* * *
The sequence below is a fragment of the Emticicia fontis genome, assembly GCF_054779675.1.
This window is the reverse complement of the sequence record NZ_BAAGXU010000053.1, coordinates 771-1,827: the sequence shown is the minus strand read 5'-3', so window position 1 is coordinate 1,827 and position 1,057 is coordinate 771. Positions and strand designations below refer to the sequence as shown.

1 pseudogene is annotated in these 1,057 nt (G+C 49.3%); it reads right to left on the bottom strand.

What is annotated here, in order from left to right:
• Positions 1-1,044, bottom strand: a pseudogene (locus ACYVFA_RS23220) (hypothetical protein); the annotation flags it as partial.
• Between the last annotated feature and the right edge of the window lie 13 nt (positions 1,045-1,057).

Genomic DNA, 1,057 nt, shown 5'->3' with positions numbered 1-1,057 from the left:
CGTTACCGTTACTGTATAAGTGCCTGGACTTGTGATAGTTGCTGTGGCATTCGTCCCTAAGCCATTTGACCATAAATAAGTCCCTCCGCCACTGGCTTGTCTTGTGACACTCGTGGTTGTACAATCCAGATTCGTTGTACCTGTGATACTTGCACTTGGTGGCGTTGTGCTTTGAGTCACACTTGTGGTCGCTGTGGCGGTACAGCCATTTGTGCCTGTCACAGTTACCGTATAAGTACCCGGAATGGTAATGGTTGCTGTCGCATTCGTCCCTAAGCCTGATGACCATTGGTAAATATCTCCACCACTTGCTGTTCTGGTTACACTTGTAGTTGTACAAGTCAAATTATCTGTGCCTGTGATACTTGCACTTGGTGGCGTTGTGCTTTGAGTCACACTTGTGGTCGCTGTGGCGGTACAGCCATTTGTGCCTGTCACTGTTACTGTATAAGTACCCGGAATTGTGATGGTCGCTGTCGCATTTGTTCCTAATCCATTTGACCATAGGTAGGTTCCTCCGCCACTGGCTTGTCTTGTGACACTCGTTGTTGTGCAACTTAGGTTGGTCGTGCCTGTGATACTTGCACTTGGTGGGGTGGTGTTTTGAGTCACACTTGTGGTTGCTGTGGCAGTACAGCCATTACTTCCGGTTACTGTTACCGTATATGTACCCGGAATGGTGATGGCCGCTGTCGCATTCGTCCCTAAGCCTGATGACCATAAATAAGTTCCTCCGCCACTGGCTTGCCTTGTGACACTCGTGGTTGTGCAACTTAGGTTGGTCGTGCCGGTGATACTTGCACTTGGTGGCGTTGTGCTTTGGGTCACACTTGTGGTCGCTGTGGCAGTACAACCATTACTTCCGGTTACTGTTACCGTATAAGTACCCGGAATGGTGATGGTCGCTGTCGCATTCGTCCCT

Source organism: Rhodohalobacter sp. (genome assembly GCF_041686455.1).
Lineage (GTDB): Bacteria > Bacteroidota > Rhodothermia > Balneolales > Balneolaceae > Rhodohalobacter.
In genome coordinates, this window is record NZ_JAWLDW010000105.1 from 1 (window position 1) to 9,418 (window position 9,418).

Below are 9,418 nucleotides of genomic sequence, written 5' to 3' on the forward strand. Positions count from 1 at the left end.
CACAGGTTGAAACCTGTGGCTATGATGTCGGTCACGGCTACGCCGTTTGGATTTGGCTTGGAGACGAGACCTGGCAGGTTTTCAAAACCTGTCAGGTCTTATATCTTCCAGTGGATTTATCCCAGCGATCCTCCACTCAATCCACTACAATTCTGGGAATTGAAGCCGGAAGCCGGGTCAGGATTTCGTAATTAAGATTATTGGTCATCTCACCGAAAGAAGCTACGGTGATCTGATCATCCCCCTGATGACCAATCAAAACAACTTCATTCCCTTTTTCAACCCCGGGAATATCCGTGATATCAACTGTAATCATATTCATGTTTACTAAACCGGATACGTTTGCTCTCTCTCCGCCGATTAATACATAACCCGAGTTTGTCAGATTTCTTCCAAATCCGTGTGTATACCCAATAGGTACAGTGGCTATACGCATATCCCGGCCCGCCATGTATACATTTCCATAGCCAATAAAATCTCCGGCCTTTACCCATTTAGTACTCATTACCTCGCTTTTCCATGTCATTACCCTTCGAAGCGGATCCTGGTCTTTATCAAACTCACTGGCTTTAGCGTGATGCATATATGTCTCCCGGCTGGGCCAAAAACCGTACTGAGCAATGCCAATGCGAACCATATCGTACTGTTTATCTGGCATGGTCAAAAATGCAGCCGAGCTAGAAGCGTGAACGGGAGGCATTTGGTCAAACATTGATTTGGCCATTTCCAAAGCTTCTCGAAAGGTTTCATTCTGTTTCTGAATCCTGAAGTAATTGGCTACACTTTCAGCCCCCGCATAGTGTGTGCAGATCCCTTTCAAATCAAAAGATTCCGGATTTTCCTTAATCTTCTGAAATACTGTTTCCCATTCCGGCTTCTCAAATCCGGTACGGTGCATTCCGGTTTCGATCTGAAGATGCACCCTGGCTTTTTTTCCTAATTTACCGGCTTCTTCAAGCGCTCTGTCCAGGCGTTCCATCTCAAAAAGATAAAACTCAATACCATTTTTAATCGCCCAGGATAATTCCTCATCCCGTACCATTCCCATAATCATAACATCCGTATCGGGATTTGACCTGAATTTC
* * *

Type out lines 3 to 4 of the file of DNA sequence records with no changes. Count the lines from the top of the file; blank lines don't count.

1 pseudogene is annotated in these 1,057 nt (G+C 49.3%); it reads right to left on the bottom strand.

What is annotated here, in order from left to right: